Snopes.com frequently irritates me with their liberal use of the blanket terms "True" and "False" to denote things they have no way of knowing about. What generally happens is they come up with a plausible explanation for something and decide that this had to be what happened. I feel that it is irresponsible of them to go around claiming things as true or false on a flimsy basis when the entire internet treats them as the be-all-end-all source for the truth about sketchy things. They need to be more honest and broaden up their determinations a bit.
The most recent example of this is Phallus in Bugs Bunny Cartoon. In it they do no more than suggest a POSSIBLE explanation for the mystery flesh, yet they outright claim that it is "False." Here's the picture in question for those that don't feel like clicking over:
Their claim is that a white area on Bugs Bunny's crotch (that's much more impressive in the video) is, in actuality, just the tub behind behind him, and that what looks like a penis is just the natural curvature of Bugs's legs. Never minding the fact that Bug's's's legs never, ever, extend up into his abdomen, this answer just doesn't hold water for me. I downloaded the video off YouTube, extracted the three frames in question and examined everything thoroughly, and -- guess what -- I have reached an entirely different conclusion than the one they did.
The first thing I did was look for other pictures of Bugs with legs extending into his abdomen. Go ahead and watch the video for yourself, where you can see Bugs in that same position several times without ever having his legs extend up that high:
It just doesn't happen... they stop below his abdomen. That said, his legs do seem a bit short in the 'penis' shot; if you WERE to extend Bugs' legs into his abdomen, the length would be about right.
The next thing I did was find a frame with that area of the tub unoccupied:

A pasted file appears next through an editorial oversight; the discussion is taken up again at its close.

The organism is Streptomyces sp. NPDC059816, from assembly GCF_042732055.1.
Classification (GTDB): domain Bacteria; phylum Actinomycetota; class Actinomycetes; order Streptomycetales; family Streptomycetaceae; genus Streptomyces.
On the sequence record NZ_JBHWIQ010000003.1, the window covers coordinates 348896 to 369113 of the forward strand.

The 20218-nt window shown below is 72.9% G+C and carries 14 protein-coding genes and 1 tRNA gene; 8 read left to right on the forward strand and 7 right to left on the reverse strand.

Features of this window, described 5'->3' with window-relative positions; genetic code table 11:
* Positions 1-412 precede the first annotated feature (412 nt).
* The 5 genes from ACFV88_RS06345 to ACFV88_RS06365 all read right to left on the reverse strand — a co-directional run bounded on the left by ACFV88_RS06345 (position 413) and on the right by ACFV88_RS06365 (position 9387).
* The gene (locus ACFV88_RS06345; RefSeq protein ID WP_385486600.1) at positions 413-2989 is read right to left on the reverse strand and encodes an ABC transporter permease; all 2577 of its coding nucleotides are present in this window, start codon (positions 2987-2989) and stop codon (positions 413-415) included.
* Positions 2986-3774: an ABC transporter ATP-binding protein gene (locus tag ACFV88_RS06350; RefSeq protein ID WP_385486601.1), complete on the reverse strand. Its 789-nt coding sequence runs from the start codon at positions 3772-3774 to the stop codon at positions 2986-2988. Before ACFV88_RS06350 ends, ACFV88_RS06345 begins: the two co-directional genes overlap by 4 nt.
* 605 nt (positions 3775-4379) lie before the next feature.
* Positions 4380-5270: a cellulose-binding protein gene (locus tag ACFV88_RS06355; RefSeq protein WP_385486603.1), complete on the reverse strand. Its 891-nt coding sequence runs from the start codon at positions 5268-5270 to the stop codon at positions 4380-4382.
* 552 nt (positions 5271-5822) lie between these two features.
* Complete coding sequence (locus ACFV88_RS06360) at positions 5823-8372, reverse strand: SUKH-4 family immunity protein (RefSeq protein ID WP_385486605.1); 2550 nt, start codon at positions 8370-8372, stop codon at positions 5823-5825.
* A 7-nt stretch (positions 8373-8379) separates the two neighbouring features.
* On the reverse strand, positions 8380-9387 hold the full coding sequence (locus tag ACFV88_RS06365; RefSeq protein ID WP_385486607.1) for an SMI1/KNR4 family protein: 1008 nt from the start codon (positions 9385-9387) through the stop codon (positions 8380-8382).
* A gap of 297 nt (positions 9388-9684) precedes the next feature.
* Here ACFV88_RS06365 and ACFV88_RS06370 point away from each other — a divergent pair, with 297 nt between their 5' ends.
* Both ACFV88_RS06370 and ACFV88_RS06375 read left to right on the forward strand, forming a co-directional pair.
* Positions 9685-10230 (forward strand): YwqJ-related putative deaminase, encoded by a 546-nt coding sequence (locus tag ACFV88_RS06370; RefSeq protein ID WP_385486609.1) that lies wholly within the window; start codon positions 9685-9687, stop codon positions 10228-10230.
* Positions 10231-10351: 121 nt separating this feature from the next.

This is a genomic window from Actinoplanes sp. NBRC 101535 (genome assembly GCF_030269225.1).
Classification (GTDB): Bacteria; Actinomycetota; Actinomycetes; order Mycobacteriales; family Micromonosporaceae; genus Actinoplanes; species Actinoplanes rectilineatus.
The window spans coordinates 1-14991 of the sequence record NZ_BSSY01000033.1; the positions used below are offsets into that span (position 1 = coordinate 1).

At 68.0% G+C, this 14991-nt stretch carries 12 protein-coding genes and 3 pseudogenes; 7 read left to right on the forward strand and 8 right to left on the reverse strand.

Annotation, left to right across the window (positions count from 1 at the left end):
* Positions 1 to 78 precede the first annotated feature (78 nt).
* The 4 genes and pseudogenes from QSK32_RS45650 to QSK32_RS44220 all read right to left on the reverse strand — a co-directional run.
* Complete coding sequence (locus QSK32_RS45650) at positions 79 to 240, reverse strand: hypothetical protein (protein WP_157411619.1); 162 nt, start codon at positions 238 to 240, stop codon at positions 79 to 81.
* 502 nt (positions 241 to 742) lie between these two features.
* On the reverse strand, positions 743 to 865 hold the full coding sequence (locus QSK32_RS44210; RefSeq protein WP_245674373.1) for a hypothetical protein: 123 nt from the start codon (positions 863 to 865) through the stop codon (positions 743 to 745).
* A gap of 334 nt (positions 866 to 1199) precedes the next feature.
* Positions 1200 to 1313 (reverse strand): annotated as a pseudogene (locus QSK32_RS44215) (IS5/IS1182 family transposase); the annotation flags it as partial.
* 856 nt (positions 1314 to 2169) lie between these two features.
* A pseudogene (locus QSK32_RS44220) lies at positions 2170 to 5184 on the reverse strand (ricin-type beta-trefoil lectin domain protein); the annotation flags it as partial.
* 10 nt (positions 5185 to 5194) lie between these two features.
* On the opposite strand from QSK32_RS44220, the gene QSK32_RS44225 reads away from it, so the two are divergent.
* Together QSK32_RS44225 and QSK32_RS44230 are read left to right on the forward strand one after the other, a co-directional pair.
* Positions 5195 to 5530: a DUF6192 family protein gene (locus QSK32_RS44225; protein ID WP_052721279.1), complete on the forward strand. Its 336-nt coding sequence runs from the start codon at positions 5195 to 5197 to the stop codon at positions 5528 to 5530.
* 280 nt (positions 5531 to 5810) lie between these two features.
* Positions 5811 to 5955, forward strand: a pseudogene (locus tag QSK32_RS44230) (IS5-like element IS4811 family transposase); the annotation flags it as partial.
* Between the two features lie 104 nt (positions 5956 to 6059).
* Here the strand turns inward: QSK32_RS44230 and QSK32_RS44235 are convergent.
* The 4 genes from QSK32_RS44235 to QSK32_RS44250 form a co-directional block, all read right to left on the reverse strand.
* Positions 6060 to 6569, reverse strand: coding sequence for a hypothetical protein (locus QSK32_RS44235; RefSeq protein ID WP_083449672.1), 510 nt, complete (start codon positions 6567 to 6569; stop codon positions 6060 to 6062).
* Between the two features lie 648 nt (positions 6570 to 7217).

I then cut out Bugs and overlaid him atop the empty tub:
As you can see, the area that people are claiming to be a penis is now the same color as the tub -- much darker than the white area in the original shot. Clearly this means that Snopes is mistaken with their assessment of the situation. Rather than the tub, it's more likely that the white in question is supposed to be Bugs' towel draping around his backside.
Except for one little detail:
Bugs' towel can be clearly seen at several points in the episode tied ABOVE his tail, meaning that it could never be seen behind his legs in the first place:
So what's all this lead to? The 'penis' can only be one of two things: a) a penis snuck in by a feisty animator, or b) a result of a poorly-sketched-out Bugs with too short of legs that was quickly 'fixed' by extending his legs up into his abdomen. After all, there are only 3 frames affected by this problem, and who would ever know? It's not like nerds are obsessively going over these things with a fine-toothed comb, right?
In any case, without any way of ever knowing whether this was an animator goof or some animator shenanigans, we can't call the claim "True" or "False." I think the reasonable answer is the goof one, but it would be dishonest to say for certain one way or the other. Which is exactly what Snopes did, and does on a regular basis.